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Carob Growing Information Frances Michaels

Botanical Name: Ceratonia siliqua
Common Names: Carob, St. John's Bread.
Plant Family: Caesalpiniaceae

Plant Description
Carobs are a long-lived evergreen tree native to the Mediterranean. They have dense foliage, the leaves are shiny, green, round and leathery, new growth is bronze coloured. Carob flowers in summer with male and female flowers on different trees (dioecious). Planting at least five trees will usually guarantee at least one of each sex, for pod production. Named cultivars of bisexual trees are available at some nurseries. It can take 6 - 7 years for a tree to begin to bear. The fruit is a dark brown flattened pod, 13 - 30 cm in length and about 2.5 cm wide, containing a sweet, chocolate tasting pulp and several bean-like seeds. The sugar content of the pods can be as high as 50%. Carobs grow in full sun, are drought resistant, like dry, rocky sites and tolerate any soil except heavy clay. Winter temperatures below -8C will cause injury and can retard fruiting.

Sow When
Germinates best at 22 - 26C soil temperature.
Temperate Areas: Spring.
Subtropical Areas: Spring.
Tropical Areas: unlikely to do well.

Planting Details
Seed Preparation: treat seed with hot water followed by a 3 day soak. Germinates in 12 - 37 days; has a low germination percentage.
Planting Depth: Seeds should be sown 2.5 - 5 cm deep in individual tree tubes. Transplant the seedling when 8 - 10 cm high, either into a larger container or into the ground before the taproot is restricted by the tree tube. Care must be taken to prevent root damage, particularly 'J' rooting, which will slow down future growth. Some growers have experimented with deeper pots created by cutting agricultural pipe into half lengthwise and then tying the pieces together with wire to create a very deep pot to protect the long taproot system. Direct sowing, of pre-germinated seeds, with treeguards, may be preferable on some sites.
Spacing: mature trees grow to a height and spread of 10 m. The suggested plant spacing is about 10 m by 7 m, which gives 110 trees/ha.
Disease Problems: particular care must be taken during propagation, as carob seed is susceptible to fungal attack by 'damping off' soil organisms. The seed raising mix should be sandy and free draining. Using a sterilised seed raising mix to prevent fungal infection may double the seedling survival rate. It is important to avoid over-watering.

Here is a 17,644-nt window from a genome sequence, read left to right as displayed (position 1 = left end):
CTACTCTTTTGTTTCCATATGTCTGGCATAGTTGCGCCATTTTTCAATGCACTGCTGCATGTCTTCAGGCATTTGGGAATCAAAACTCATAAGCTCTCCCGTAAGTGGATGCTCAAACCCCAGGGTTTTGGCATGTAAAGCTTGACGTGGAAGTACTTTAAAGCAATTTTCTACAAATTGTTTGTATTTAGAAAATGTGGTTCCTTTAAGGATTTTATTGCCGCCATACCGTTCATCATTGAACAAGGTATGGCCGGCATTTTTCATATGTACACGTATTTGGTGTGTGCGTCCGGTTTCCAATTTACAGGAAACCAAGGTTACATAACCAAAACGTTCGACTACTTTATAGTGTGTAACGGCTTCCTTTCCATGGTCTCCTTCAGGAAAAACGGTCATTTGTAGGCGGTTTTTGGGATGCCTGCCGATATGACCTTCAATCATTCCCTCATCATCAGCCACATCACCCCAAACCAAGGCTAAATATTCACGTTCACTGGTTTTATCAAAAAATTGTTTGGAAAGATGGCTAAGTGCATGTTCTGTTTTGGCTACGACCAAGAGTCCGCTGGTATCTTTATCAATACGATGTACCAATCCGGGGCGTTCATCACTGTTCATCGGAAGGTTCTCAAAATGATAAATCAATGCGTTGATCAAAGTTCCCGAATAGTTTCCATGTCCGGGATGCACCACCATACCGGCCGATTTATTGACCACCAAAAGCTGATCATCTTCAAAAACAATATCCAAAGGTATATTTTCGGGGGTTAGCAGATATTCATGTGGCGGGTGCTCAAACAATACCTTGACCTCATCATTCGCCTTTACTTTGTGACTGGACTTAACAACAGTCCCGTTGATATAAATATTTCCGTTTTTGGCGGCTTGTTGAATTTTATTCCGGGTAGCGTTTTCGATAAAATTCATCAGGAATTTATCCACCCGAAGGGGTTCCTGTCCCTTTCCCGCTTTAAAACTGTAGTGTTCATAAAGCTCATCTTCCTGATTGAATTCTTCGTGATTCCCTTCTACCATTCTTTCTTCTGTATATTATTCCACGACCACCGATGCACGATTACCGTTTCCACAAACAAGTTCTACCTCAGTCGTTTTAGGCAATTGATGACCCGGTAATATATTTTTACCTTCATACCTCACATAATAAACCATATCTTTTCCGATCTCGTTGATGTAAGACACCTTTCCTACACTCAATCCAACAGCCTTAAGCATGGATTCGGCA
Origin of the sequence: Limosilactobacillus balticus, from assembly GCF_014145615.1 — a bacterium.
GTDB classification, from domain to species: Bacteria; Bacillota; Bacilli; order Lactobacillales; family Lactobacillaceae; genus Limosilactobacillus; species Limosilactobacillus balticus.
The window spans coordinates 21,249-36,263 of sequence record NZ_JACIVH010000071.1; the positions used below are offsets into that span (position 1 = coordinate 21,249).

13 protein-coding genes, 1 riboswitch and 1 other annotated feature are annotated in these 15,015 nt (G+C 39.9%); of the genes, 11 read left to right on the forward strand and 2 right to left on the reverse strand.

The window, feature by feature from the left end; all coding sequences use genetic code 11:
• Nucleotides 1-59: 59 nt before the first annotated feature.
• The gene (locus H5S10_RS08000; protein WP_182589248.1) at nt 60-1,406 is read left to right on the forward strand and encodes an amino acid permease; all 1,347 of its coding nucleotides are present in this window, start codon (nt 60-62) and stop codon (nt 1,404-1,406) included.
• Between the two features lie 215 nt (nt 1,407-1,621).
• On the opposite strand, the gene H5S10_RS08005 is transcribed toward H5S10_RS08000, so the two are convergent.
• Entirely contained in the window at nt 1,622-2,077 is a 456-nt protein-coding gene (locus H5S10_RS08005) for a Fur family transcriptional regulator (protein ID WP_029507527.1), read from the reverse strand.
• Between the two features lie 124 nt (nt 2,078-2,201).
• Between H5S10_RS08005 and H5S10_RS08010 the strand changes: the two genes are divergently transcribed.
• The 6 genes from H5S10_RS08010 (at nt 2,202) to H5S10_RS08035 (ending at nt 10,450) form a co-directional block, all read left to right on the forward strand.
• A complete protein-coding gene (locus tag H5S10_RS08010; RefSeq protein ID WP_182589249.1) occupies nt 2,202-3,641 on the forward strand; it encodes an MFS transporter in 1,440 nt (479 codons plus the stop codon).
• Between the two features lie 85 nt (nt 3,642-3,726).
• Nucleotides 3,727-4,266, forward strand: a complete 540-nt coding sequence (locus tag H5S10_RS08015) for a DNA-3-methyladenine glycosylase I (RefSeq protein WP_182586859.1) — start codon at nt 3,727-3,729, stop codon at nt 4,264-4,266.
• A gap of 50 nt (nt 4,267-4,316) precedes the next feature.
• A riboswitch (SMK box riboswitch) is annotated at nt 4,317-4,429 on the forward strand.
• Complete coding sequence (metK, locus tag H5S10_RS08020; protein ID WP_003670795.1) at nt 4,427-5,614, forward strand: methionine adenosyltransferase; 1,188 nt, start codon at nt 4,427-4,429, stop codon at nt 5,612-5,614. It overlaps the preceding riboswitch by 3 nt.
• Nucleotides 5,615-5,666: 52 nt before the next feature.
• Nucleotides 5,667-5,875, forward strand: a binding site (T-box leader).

Position: full Sun.
Soil Type: tolerant of wide range of soil types except heavy clay; need good drainage; pH 6.2 - 8.6
Grafting: commercial orchards should contain about 95% female plants, so grafting is necessary as seed usually produces about 70% male plants. Top grafting is most effective and is most successful when it is done to plants growing strongly.
After Planting Care: care must be taken to protect the seedling from frost and grazing animals. Watering when young is advisable.

Uses
Eating: the pods can be eaten fresh or roasted and ground into powder that is used as a caffeine-free chocolate substitute.
Fodder: a useful animal fodder; carob contains 21% protein and is eaten readily by cattle, sheep, goats and donkeys. Also useful as a bee fodder.
Windbreak: or privacy screen.
Industrial: the seeds are 35% gum which is used to make adhesive.
Shade: often used as street trees, also useful to shade stock in paddocks.

Processing Carob Powder
Pick and wash the ripe pods, boil in just enough water to cover or steam until tender, or place in a pressure cooker with water, and cook for 20 minutes at 15 pounds pressure. Cooking softens the pods, making splitting them open fairly easy. Remove seeds; cut pods into small pieces and dry well. Put the pieces in a blender and grind into a powder. Process only small amounts at a time.

Reference: Ferment and Human Nutrition by Bill Mollison, Tagari Publications

Available as seed: Carob

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